January 23, 2019

What happens when a student is trapped in a school that doesn’t meet his or her needs and their parents can’t afford another school, tutoring, or other necessary support? As we celebrate National School Choice Week, we’re taking a look at one answer: Education Savings Accounts (ESAs).

In some states, ESAs (known as Empowerment Scholarship Accounts in Arizona) are a lifeline for parents and students looking for help. With an ESA, the state deposits part of a student’s funds from the state education formula into a private account—money that can then be used toward tuition, tutoring, and other educational tools. Today, ESAs are available in Arizona, Florida, Mississippi, North Carolina and Tennessee.

Typically, ESAs can be used to pay for the following expenses:

  • Private school tuition;
  • Textbooks;
  • Educational therapy;
  • Tuition for a vocational program;
  • Assistive technology (e.g., braille translation services);
  • Personal tutors;
  • Curricular materials such as workbooks;
  • Online classes;
  • Standardized test fees (e.g., for college entrance exams or Advanced Placement tests);
  • College tuition;
  • College textbooks;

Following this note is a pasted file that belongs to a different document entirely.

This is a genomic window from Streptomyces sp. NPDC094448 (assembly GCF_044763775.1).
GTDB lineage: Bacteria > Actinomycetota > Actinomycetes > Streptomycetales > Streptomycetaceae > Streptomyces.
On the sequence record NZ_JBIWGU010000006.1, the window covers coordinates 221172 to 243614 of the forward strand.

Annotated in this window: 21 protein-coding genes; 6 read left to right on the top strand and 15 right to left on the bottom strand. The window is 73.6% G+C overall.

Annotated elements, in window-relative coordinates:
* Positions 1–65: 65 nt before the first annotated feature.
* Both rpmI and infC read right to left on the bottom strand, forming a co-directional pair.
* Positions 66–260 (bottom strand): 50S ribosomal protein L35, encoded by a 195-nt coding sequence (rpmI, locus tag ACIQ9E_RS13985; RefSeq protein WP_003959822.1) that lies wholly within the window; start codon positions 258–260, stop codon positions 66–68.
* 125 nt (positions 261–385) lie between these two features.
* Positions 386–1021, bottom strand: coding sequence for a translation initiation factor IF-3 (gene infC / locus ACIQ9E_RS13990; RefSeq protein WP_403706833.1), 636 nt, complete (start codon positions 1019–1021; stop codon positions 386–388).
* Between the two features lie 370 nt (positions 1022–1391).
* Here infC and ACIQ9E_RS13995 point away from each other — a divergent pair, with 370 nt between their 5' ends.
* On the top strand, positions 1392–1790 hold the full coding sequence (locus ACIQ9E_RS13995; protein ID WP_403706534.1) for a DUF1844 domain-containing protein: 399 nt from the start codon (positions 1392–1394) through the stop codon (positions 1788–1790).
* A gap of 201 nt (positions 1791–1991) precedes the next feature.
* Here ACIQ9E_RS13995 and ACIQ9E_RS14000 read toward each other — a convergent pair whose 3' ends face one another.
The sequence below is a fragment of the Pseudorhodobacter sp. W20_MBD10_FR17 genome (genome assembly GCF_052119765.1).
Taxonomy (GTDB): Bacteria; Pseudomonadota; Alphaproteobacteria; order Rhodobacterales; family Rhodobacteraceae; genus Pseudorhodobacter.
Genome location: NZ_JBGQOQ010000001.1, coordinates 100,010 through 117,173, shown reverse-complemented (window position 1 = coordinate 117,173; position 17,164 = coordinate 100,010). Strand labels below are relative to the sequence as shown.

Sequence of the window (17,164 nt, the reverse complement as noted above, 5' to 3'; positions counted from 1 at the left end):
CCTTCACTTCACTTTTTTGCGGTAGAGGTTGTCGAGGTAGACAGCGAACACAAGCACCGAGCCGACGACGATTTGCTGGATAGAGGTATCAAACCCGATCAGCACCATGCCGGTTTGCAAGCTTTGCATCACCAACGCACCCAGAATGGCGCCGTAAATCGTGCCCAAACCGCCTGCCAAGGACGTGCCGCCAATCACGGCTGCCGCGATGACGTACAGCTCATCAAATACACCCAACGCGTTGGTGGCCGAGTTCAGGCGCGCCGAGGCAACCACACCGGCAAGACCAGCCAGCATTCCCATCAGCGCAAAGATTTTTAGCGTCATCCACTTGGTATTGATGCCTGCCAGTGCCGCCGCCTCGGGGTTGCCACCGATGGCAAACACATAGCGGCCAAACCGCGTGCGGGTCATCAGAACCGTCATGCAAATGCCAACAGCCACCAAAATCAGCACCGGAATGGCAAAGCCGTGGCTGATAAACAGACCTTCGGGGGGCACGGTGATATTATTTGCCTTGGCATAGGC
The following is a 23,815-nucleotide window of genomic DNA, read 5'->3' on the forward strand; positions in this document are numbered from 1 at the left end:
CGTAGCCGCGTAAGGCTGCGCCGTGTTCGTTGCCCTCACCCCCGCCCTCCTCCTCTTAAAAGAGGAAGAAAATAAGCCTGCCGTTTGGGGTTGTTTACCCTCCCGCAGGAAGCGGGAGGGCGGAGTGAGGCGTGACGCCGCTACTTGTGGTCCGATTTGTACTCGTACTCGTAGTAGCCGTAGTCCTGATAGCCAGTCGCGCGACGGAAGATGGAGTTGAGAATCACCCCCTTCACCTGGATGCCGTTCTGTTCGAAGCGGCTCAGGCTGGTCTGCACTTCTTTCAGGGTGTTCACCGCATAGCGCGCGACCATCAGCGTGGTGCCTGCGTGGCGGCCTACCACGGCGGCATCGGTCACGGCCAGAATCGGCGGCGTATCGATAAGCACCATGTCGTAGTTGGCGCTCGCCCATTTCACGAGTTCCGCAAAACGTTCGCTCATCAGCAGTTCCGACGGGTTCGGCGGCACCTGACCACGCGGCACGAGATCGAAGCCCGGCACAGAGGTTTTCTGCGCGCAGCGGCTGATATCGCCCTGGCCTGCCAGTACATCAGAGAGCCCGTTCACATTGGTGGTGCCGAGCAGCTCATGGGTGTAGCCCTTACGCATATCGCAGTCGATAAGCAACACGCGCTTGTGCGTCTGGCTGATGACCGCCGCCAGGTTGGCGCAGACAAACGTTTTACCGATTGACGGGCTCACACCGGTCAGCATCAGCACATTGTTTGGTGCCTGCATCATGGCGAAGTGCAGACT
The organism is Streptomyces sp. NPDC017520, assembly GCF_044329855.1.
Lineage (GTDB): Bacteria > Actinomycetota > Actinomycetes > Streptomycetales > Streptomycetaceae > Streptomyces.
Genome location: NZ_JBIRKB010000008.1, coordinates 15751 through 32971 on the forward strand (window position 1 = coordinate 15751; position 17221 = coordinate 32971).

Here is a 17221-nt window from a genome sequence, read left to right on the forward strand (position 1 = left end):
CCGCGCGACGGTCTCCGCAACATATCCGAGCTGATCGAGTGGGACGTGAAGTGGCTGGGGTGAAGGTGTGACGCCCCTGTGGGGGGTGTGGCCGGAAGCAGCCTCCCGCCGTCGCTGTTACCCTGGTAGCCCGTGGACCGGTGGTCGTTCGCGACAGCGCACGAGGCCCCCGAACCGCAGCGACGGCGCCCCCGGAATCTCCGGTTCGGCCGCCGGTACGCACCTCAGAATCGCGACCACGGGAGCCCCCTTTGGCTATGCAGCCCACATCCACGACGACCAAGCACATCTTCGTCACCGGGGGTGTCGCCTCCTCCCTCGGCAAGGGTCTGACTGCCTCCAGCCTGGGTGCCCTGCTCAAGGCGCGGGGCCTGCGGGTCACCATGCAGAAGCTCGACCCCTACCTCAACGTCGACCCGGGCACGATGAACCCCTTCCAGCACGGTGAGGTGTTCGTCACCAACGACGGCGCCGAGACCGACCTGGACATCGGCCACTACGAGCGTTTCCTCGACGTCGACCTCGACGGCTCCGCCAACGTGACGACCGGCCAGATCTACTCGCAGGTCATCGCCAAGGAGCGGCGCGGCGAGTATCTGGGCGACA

• Public school class fees;
  • Extracurricular activity fees;
  • School uniforms;
  • Transportation costs; and
  • Computer hardware.

Research has shown that families who use ESAs are satisfied with the results. In a 2013 Goldwater Institute focus group, 94 percent of respondents reported being “very satisfied” with their child’s account, while the remaining 6 percent were “somewhat satisfied.” Meanwhile, researchers in Mississippi found that 63 percent of participating families reported being “very satisfied” with their child’s account, and 28 percent reported being “somewhat satisfied.” 

Reporting requirements and eligibility for ESAs can vary from state to state. You can read more about the program in Arizona and other states at GoldwaterInstitute.org/empowerment. Another great resource is A Primer on Education Savings Accounts: Giving Every Child the Chance to Succeed, by Jonathan Butcher, Senior Fellow at the Goldwater Institute.